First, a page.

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Aim: We aimed to evaluate clinical and laboratory features in children who presented unprovoked seizure for the first time and also to determine possible risk factors for seizure recurrence.
Materials and Methods: A total of 219 patients (113 female, 106 male) presented with first unprovoked seizure were included in the study. Demographic, clinical findings (type and duration of seizures, seizure recurrence, antiseizure drugs), neuroimaging findings and electroencephalography (EEG) results were recorded retrospectively.
Results: Median age of the patients was 30 months (IQR 12-66). A history of birth hypoxia and/or phototherapy and family history of epilepsy were present in 21% and 17.4%, respectively. Generalized seizures were the most common seizure type (42%), with a predominance at <2 years of age compared to the other age groups (p=0,007). Seizures recurred in 28% of the patients. Abnormal EEG findings were detected in 33.8% and most of them were >2 years of age (p<0,01). Brain MRI abnormalities were detected in 19% and recurrence was higher in the patients with abnormal MRI (p<0,001). No correlation was found between seizure recurrence and EEG abnormality. In focal seizures, the rate of seizure recurrence was higher than generalized seizures. Antiseizure therapy was initiated in 44% of the patients. Drug switch were required in 22 patients due to side effects. Etiology was determined in nearly half of the patients.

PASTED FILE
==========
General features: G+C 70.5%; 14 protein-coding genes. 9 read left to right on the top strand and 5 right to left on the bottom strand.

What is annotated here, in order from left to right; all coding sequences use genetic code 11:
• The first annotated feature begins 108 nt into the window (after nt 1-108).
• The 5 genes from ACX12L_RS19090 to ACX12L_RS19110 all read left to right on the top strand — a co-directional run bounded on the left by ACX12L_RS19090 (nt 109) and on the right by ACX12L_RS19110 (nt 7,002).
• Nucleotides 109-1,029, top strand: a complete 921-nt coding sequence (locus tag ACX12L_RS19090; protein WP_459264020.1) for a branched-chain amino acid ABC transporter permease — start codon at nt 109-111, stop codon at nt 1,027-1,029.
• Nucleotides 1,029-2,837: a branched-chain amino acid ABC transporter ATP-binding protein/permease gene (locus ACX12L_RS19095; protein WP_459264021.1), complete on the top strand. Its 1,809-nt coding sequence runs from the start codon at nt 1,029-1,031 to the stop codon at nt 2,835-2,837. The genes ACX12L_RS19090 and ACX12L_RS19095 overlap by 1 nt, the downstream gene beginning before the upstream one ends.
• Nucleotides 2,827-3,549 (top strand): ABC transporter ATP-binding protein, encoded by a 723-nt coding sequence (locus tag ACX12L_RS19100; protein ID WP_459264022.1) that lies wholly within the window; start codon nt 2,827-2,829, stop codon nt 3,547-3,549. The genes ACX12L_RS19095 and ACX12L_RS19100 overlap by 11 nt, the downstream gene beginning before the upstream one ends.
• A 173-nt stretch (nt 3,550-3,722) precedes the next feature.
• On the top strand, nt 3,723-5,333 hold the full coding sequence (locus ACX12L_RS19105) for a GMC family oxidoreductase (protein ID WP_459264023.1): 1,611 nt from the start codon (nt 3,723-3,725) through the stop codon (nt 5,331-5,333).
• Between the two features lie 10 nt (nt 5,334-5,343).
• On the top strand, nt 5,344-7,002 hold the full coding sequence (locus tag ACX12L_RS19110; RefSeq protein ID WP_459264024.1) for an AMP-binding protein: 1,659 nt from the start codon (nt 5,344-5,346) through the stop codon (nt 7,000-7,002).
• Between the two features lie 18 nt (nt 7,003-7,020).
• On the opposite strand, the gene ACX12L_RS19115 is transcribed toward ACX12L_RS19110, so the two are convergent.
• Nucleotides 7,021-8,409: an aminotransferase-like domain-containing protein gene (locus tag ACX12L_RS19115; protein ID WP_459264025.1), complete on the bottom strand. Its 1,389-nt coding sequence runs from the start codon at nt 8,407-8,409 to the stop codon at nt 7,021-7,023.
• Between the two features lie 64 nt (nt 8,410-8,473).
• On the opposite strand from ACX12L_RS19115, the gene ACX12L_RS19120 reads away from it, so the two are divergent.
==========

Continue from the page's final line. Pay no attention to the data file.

Conclusion: In our study, abnormal brain MRI were determined as possible risk factors for seizure recurrence. Comprehensive etiological investigation should be considered following the first episode of unprovoked seizures, especially in patients under two years.
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